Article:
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Experienced and reliable Tennessee mesothelioma lawyers are ready to fight for justice for asbestos victims. Many residents and workers in Tennessee have been unjustly exposed to this mineral, which was heavily used in many industries, including construction. While older homes can pose a risk, workplace exposure has been the biggest cause of asbestos illnesses like mesothelioma, asbestosis, and lung cancer.
Tennessee ranks high among the 50 states for the number of people who have died because of illnesses caused by ingesting or inhaling asbestos fibers. Between 1999 and 2013, there were nearly 4,000 such deaths, putting Tennessee in the top 20. Several factors can explain this from the use of asbestos in older buildings to the industrial workplaces that employ so many residents.
Asbestos in Tennessee
Tennessee has no natural asbestos or history of mining it. Still, it does have a long and rich history of industrial plants, especially energy and power generating plants, and it is this kind of workplace that has caused so much asbestos illness and exposure in the state. Asbestos is a harmful mineral, but also a useful one for a lot of applications. It can insulate against heat and protect against fire. So many industrial settings have used it in their buildings, equipment, machinery, and in some cases their products.
Another, lesser source of asbestos exposure in the state has been through older buildings. Before it became evident in the last century that asbestos was causing serious illnesses, it was heavily used in the construction of buildings. Now, older homes, schools, public buildings, and military facilities often contain old asbestos and time and damage can cause it to become exposed and fibers to get into the air where people may inhale it.
Natural Disasters and Asbestos Exposure
Tennessee often experiences tornados and floods that cause a huge amount of structural damage. Since a lot of older buildings contain asbestos, these events can damage old materials and spread harmful asbestos into the water, ground, and when it all dries out, into the air. A major disaster, like the Nashville flood of 2010, can put people at significant risk. When the event occurred, residents were warned to take care when cleaning up their yards and homes. Officials also urged them to call licensed asbestos abatement professionals to help if their homes built before the mid-1980s.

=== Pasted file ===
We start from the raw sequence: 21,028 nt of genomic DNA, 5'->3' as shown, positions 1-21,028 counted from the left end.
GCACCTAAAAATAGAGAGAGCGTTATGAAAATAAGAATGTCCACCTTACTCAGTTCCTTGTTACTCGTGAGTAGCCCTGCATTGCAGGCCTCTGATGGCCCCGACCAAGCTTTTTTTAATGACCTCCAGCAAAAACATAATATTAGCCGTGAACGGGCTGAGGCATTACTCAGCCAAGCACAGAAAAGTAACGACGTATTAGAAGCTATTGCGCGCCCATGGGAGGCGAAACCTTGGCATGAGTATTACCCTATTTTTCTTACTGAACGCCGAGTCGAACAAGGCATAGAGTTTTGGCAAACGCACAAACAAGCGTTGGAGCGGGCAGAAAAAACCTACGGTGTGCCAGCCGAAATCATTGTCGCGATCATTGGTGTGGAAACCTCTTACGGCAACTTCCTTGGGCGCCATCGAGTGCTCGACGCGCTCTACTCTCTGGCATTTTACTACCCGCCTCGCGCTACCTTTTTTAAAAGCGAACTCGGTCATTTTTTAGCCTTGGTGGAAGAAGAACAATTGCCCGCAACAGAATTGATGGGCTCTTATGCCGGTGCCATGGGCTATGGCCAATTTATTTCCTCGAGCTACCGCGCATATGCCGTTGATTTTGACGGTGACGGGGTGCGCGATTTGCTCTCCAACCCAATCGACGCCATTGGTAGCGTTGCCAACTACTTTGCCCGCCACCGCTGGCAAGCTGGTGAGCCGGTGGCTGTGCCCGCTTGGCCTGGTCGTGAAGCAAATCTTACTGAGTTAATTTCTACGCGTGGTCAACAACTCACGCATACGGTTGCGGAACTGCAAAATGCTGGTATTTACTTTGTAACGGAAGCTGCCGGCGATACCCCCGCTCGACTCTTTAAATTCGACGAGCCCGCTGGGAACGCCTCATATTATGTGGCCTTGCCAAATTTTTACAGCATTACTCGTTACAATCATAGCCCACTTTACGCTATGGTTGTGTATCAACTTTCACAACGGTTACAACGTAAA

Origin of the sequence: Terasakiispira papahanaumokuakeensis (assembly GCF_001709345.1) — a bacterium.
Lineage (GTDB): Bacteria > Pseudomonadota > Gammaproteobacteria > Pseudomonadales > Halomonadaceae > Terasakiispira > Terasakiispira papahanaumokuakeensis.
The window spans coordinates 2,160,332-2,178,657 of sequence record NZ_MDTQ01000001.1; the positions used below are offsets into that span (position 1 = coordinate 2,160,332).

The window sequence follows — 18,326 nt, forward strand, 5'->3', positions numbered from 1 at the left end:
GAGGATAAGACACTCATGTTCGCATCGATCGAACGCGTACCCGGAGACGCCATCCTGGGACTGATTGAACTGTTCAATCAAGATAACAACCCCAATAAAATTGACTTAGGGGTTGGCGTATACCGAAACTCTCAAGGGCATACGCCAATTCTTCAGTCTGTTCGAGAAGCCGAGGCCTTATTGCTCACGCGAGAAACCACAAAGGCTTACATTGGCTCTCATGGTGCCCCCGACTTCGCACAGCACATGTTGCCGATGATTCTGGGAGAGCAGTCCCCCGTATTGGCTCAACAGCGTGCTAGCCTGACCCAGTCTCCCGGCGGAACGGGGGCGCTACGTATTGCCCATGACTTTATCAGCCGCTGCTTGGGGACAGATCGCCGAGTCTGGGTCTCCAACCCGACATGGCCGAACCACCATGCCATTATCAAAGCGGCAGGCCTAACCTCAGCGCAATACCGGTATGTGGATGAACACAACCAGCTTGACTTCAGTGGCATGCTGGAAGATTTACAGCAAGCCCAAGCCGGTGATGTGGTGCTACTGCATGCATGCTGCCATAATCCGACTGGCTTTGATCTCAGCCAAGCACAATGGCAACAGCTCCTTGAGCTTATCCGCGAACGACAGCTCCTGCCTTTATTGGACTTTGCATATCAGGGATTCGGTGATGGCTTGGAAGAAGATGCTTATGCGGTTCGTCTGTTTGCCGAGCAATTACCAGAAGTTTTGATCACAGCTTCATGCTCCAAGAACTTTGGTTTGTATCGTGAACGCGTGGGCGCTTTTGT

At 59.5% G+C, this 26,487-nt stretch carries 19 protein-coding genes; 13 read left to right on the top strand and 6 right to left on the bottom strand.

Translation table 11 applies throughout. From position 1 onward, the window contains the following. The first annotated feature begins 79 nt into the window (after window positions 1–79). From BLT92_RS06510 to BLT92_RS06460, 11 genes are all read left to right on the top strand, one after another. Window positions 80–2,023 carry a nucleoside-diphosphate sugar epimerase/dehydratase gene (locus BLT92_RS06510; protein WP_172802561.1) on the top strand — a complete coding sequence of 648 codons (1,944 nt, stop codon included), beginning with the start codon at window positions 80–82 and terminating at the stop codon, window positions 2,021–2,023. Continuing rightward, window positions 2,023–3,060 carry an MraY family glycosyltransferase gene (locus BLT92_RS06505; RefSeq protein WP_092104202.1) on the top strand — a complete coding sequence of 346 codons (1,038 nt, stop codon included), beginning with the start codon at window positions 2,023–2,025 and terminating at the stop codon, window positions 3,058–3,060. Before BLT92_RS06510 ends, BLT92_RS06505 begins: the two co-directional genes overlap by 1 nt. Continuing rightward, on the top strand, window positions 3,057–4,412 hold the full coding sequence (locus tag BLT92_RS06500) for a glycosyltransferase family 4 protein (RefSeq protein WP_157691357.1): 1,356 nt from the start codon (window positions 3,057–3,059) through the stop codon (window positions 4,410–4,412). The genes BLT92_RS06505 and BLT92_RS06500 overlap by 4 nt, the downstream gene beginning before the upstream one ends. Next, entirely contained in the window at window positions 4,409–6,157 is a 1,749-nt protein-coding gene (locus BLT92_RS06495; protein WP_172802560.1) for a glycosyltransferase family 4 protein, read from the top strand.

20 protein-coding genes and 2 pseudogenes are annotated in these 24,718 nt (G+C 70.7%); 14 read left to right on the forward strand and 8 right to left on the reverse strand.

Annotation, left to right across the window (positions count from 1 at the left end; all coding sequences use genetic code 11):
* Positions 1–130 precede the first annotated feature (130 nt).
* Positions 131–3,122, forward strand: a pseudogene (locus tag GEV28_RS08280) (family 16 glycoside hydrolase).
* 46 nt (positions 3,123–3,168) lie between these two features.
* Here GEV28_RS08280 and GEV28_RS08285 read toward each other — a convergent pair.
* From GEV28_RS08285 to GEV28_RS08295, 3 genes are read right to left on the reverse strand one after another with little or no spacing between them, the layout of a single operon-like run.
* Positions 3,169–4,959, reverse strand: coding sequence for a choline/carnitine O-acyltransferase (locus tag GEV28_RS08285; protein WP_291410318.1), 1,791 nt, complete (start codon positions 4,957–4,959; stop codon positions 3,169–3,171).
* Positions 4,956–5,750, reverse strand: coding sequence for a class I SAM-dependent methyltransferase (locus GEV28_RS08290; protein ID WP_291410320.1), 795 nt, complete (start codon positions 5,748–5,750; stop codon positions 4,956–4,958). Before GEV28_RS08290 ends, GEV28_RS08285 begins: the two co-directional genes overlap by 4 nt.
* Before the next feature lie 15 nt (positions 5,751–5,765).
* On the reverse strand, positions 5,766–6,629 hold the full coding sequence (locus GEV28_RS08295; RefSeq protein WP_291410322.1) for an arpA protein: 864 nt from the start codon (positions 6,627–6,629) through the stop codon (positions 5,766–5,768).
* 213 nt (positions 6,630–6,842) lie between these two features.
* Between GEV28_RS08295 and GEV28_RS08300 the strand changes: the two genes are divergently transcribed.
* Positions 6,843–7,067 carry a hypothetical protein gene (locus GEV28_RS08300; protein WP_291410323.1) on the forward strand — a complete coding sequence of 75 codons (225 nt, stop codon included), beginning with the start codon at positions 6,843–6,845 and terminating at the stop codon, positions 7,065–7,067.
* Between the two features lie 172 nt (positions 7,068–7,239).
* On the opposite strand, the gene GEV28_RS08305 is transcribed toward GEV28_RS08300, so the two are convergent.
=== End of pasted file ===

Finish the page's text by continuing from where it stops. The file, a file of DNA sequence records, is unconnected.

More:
The Tennessee Valley Authority
The Tennessee Valley Authority, or TVA, was started in the 1930s to open up economic development throughout the region. The TVA is federally-owned and is involved in electricity generation and power plants, making fertilizers and providing control for floods. The industrial facilities in which people worked for the TVA were responsible for many of the instances of asbestos exposure and illness for many decades.
Since the 1970s, when regulations on asbestos use were put in place, the TVA has been cleaning up many of its sites and removing asbestos, but it takes time. For instance, one plant, the John Sevier Fossil Plant, was closed in 2012, but it wasn’t until 2016 that a cleanup process began. Asbestos and many other hazardous substances have been removed.
Other Sites in Tennessee with Asbestos
Tennessee has had a lot of different industries helping the economy thrive. Many of these used asbestos in their facilities and caused exposure and illness. These include power plants, TVA manufacturing facilities, paper mills, and many others, but also older buildings and public buildings. Some of these are: